18 Humanitarianism  Motivation to help other to some extent  Nations attempt to relieve suffering and protect the innocent  Humanitarianism – acting to support the dignity and well-being of all people  Can be both internal and external

19 Failed States  Read page 207  Countries that cannot ( or do not ) meet the needs of their citizens may be classified as “failed states”.  Answer EXPLORATIONS #1  What causes states to fail:  Loss of political legitimacy  Corruption of government  Economic decline  Violent takeover of government  Organized crime  Not sustain essential public service  Cannot promote economic growth  Do not provide welfare  Fear of others – ethnic conflicts  Greed

20 Botswana and Zimbabwe  Read pages  EXPLORATIONS #1

21 How do Motives of Nations and Nation-States shape their responses to the rest of the world?  Read the opening paragraph page 210  Motives shape the way governments manage their domestic ( internal ) affairs and how they respond to the world  When deciding how to respond to the rest of the world, countries are influenced by many factors related to the needs of its people  The range of responses include:  Isolationism  Unilateralism  Bilateralism  Multilateralism  supranationalism

22 Possible Responses to International Affairs  Read the remainder of page 210 to page 213 and using the pinwheel handout, in your own words describe 5 ways in which countries can respond to international affairs.  Each arm of the pinwheel should include 3 sections: 1. The name and a brief description 2. An example, either written or sketched 3. The motive(s) your example is serving

23 Isolationism  The policy of staying completely out of world affairs  Have no dealings at all with other countries  Complete isolationism is rare – most still have diplomatic ties with countries but stay out of any disputes  Examples:  Japan – isolated itself for over 200 years  Switzerland – remained neutral during both World Wars  United States – after World War Two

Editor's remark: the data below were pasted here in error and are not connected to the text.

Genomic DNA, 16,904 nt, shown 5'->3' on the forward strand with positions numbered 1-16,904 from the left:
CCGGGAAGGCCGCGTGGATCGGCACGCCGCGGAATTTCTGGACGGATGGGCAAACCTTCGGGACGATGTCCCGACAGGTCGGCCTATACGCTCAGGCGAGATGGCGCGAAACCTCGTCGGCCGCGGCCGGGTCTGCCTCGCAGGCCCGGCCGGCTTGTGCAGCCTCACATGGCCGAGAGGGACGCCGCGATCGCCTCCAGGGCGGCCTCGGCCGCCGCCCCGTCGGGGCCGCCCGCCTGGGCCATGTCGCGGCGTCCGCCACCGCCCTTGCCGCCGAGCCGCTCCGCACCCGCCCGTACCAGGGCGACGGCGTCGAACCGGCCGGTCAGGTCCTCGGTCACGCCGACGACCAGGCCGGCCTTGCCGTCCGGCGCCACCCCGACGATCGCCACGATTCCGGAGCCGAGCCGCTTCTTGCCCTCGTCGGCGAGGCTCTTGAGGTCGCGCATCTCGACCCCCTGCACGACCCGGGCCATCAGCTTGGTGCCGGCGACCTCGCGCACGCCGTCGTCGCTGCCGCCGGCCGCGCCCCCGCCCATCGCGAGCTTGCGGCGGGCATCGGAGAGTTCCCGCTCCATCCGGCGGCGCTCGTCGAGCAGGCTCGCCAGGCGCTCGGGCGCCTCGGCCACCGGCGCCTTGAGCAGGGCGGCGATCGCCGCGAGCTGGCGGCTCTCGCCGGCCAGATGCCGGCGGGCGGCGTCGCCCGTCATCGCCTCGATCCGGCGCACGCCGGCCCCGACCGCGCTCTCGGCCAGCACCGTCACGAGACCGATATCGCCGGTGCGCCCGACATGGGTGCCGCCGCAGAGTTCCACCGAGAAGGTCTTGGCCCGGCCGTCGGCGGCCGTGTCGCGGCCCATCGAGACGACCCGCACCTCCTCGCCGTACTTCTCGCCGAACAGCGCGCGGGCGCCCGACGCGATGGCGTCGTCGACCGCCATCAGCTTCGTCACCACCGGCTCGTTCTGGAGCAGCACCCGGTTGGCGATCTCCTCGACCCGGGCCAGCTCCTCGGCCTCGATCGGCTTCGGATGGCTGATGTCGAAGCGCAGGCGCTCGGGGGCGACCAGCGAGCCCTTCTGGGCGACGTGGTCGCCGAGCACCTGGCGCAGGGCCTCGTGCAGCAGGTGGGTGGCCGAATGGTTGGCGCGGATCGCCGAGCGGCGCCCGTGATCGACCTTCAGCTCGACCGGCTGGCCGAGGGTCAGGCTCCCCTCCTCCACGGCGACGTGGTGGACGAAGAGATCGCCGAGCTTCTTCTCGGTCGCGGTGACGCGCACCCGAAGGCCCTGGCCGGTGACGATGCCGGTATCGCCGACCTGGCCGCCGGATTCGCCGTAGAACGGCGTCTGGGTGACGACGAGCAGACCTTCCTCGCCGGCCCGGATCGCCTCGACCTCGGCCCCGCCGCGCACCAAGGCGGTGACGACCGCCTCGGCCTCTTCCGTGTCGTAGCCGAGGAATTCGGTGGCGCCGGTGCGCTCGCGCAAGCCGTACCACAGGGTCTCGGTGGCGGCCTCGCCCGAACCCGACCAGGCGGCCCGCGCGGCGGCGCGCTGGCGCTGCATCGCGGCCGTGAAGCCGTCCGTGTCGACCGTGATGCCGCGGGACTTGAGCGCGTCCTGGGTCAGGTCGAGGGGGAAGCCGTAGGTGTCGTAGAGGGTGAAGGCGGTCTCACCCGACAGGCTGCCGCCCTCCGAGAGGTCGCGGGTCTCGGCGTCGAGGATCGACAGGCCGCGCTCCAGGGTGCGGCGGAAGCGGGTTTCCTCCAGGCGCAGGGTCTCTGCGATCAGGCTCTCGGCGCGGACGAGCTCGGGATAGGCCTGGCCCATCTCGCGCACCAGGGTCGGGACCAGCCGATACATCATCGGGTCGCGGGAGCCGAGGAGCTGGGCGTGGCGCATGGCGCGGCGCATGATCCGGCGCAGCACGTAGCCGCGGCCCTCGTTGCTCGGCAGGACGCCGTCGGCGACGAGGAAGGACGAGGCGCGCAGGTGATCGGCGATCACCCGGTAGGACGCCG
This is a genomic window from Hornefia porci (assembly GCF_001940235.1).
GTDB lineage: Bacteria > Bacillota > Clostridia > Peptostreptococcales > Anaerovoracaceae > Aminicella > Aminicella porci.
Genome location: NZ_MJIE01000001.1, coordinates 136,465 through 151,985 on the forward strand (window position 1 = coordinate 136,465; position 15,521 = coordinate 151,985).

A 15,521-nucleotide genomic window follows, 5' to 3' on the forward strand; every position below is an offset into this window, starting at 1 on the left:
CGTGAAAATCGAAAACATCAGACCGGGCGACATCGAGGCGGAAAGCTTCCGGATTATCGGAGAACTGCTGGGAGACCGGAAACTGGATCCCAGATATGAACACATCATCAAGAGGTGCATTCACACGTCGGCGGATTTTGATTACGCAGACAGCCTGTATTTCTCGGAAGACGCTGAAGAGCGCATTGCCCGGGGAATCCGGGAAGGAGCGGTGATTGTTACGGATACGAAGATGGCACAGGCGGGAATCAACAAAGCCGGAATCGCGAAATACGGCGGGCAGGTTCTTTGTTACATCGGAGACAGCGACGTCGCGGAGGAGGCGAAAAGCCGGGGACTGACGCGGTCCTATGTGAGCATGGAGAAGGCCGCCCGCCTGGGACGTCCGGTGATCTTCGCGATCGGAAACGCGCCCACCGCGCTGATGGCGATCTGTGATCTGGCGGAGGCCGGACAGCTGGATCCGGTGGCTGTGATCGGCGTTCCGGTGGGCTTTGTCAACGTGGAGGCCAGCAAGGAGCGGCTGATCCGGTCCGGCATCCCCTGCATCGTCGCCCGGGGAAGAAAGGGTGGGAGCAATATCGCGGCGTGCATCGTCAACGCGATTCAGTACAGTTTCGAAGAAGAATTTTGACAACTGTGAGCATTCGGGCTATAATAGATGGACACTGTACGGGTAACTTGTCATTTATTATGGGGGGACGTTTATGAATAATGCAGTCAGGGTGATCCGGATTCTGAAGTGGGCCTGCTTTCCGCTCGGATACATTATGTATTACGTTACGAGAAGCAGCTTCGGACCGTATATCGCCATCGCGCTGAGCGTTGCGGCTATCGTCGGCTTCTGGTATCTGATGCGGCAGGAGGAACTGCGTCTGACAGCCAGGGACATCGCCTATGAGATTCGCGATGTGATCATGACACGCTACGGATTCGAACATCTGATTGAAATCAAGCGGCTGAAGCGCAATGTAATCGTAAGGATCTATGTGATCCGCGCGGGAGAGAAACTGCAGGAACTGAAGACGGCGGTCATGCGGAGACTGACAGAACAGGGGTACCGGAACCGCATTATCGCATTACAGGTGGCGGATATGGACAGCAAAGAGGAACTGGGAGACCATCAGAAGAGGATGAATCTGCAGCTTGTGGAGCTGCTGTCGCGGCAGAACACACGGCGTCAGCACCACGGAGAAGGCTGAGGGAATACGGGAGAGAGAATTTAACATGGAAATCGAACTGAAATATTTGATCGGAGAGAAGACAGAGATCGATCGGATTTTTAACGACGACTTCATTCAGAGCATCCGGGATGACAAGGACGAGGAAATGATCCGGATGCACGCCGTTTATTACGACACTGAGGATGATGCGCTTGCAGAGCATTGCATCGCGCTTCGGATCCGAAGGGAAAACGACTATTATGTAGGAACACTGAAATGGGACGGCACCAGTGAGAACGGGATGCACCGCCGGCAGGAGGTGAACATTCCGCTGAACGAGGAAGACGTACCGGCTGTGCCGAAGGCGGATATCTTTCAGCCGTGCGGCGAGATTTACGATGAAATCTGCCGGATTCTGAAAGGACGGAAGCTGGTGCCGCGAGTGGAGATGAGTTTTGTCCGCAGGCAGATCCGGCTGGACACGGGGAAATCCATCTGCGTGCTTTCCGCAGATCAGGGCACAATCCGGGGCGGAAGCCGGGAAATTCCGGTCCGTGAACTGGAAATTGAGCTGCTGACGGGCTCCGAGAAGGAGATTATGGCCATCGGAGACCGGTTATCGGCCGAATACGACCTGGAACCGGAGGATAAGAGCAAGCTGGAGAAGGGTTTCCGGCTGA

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25 Unilateralism  Means going alone  When a country does not want help from other countries or it is unable to persuade other countries to help them  Declaring war on a country without the help of other countries is an example  Examples – Cold War – USA vs USSR  Fear over nuclear arms development  Everyone was scared of joining sides  Let the two of them fight it out – hoped it would not go nuclear

26 Bilateralism  When two countries are motivated by the same issue or need  Agreements made between two countries  Examples – Acid Rain agreement between Canada and the USA

27 Multilateralism  Many parties acting together as one  Several countries co- operate to resolve an issue of concern to them all  Is a favorite strategy of middle power countries – such as Canada  Example – Kyoto Protocol– agreement among many countries to reduce the greenhouse gas emissions

28 Multi-lateral Cooperation  Why is multilateral cooperation important when it comes to environmental issues?  Why might it often be difficult to achieve?

29 Supranationalism  Involves nations agreeing to go along with decisions made by international organizations  Members sometime have an outside body make decisions for them  Example – European Union

30 European Union  When countries join the European union they must give up some control over their own affairs  In the EU, major decisions are made by a vote in which every member country casts a ballot  As a result very few decisions are unanimous – but all members must abide with the majority  You sometimes have to go along with policies that they do not entirely agree with

31 European Union  Benefits the national interests  Most member of the EU have given up their own national money. They have adopted the euro as their common currency  Sharing this currency with other countries helps bring stability to their economies and controls inflation

32 Understandings of Internationalism  Read pages  Use the handout “picturing Internationalism” to respond to the Challenge on page 214.

33 How does Internationalism benefit nations and nation-states?  Read pages